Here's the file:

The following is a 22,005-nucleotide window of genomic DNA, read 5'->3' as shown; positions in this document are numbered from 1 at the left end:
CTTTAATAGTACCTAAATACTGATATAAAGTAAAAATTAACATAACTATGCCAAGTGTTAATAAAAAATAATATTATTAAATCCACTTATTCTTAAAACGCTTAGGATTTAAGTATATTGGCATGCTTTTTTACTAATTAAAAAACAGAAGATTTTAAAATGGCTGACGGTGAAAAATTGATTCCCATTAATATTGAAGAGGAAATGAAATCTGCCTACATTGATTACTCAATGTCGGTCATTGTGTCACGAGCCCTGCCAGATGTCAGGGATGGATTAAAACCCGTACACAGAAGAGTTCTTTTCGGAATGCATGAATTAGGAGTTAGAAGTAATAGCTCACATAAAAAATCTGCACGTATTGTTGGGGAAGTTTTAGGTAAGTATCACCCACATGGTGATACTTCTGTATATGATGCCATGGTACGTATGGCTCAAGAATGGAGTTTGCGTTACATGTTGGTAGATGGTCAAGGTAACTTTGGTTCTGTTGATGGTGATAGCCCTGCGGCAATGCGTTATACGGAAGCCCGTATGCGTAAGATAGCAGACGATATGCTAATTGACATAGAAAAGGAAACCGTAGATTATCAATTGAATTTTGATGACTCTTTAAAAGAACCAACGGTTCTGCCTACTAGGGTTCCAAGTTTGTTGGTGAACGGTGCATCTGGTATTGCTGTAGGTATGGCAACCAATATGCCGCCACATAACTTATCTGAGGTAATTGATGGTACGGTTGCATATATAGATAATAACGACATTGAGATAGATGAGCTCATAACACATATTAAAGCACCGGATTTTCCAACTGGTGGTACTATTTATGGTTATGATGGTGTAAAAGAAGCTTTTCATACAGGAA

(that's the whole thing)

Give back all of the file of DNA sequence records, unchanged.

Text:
The following is a 22,005-nucleotide window of genomic DNA, read 5'->3' as shown; positions in this document are numbered from 1 at the left end:
CTTTAATAGTACCTAAATACTGATATAAAGTAAAAATTAACATAACTATGCCAAGTGTTAATAAAAAATAATATTATTAAATCCACTTATTCTTAAAACGCTTAGGATTTAAGTATATTGGCATGCTTTTTTACTAATTAAAAAACAGAAGATTTTAAAATGGCTGACGGTGAAAAATTGATTCCCATTAATATTGAAGAGGAAATGAAATCTGCCTACATTGATTACTCAATGTCGGTCATTGTGTCACGAGCCCTGCCAGATGTCAGGGATGGATTAAAACCCGTACACAGAAGAGTTCTTTTCGGAATGCATGAATTAGGAGTTAGAAGTAATAGCTCACATAAAAAATCTGCACGTATTGTTGGGGAAGTTTTAGGTAAGTATCACCCACATGGTGATACTTCTGTATATGATGCCATGGTACGTATGGCTCAAGAATGGAGTTTGCGTTACATGTTGGTAGATGGTCAAGGTAACTTTGGTTCTGTTGATGGTGATAGCCCTGCGGCAATGCGTTATACGGAAGCCCGTATGCGTAAGATAGCAGACGATATGCTAATTGACATAGAAAAGGAAACCGTAGATTATCAATTGAATTTTGATGACTCTTTAAAAGAACCAACGGTTCTGCCTACTAGGGTTCCAAGTTTGTTGGTGAACGGTGCATCTGGTATTGCTGTAGGTATGGCAACCAATATGCCGCCACATAACTTATCTGAGGTAATTGATGGTACGGTTGCATATATAGATAATAACGACATTGAGATAGATGAGCTCATAACACATATTAAAGCACCGGATTTTCCAACTGGTGGTACTATTTATGGTTATGATGGTGTAAAAGAAGCTTTTCATACAGGAA